New city judge to handle disputes over evidence, try to improve process

September 17, 1999|By Caitlin Francke and Scott Higham | Caitlin Francke and Scott Higham,SUN STAFF

A judge will be appointed to resolve disputes over the exchange of evidence in Baltimore's Circuit Court, signaling a crackdown on persistent problems that have led to a wrongful murder conviction, trial delays and case dismissals.

During a meeting on Wednesday, Judge David B. Mitchell, in charge of the city's criminal docket in Circuit Court, informed the prosecutor's, public defender's, and clerk's offices that he plans to name a judge to improve the process of sharing evidence, according to several participants. The process is known as discovery.

Supervisors of the Office of the Public Defender, who have long complained that city prosecutors and police often disregard evidence laws, applauded the decision to name a judge to preside over discovery disputes.

"We're making a positive move in the right direction," said Elizabeth L. Julian, the city's acting district public defender. "We look forward to using the rules that have been long established regarding discovery."

A defendant's right to examine evidence is embodied in the Constitution. Under state law, prosecutors must turn over evidence to criminal suspects within 25 days of arraignment, particularly if it helps the defense. The state law also requires prosecutors to continue to turn over evidence as it surfaces before cases go to trial.

But problems with disclosing evidence have troubled the city's courthouse for years. Few meaningful steps have been taken to correct them.

In a series in July, The Sun reported that prosecutors and police have repeatedly violated discovery laws. Sometimes, they are slow to turn over documents, which clogs courts and jails with defendants who are reluctant to plead guilty until they see the evidence, the newspaper said. Other times, prosecutors and police failed to turn over evidence at all.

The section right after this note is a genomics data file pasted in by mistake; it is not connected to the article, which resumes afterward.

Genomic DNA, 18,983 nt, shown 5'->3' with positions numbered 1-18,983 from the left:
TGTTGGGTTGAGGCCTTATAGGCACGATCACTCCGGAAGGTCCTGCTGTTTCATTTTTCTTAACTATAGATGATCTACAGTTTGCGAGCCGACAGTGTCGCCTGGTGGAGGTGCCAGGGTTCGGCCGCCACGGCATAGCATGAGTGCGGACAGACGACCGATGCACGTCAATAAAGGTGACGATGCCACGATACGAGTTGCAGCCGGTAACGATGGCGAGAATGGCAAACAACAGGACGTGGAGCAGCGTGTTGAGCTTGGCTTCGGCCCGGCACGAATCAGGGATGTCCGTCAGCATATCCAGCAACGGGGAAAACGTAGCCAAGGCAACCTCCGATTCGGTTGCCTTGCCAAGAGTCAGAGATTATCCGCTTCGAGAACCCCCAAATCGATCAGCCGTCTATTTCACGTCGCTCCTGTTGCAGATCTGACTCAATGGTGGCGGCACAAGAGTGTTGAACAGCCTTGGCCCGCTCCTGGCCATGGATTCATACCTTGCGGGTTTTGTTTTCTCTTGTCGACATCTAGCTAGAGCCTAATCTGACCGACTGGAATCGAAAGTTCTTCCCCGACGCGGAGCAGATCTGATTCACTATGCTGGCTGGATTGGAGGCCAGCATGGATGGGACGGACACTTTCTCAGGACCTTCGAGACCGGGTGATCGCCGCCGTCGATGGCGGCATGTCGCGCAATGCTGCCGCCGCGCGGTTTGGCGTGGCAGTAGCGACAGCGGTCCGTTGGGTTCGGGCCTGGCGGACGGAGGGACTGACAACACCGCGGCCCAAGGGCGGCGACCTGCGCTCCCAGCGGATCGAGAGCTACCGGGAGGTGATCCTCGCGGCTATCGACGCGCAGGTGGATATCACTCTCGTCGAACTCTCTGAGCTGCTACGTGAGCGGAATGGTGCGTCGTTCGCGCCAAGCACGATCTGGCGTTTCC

In the past two years, The Sun found, evidence problems led to a wrongful first-degree murder conviction, trial delays and dismissals of serious criminal charges in at least seven cases. The cases were dismissed because judges found that prosecutors violated the rights of the suspects, one of whom had been charged with two counts of attempted murder. In response to the series, politicians, lawmakers and legal experts called for reforms of the court system to ensure that defendants receive fair trials and that criminal suspects are not put back on the streets because their rights had been violated.

State's Attorney Patricia C. Jessamy rejected the series' findings and told state legislators the problem was "tiny." Her statements also contradicted a federally funded 1998 study of the Circuit Court system which found that the failure to turn over evidence represented one of the most serious issues facing administrators.

The study indicated that prosecutors were disclosing evidence in a "piecemeal" fashion.

"All parties agree that the absence of a clear, consistently followed protocol in this area creates a substantial impediment to the early and fair resolution of criminal matters," the study noted.

Jessamy has since asked her prosecutors to document when evidence is provided to defense lawyers and to details if police do not turn over records. She attributes much of the discovery problem to understaffing.

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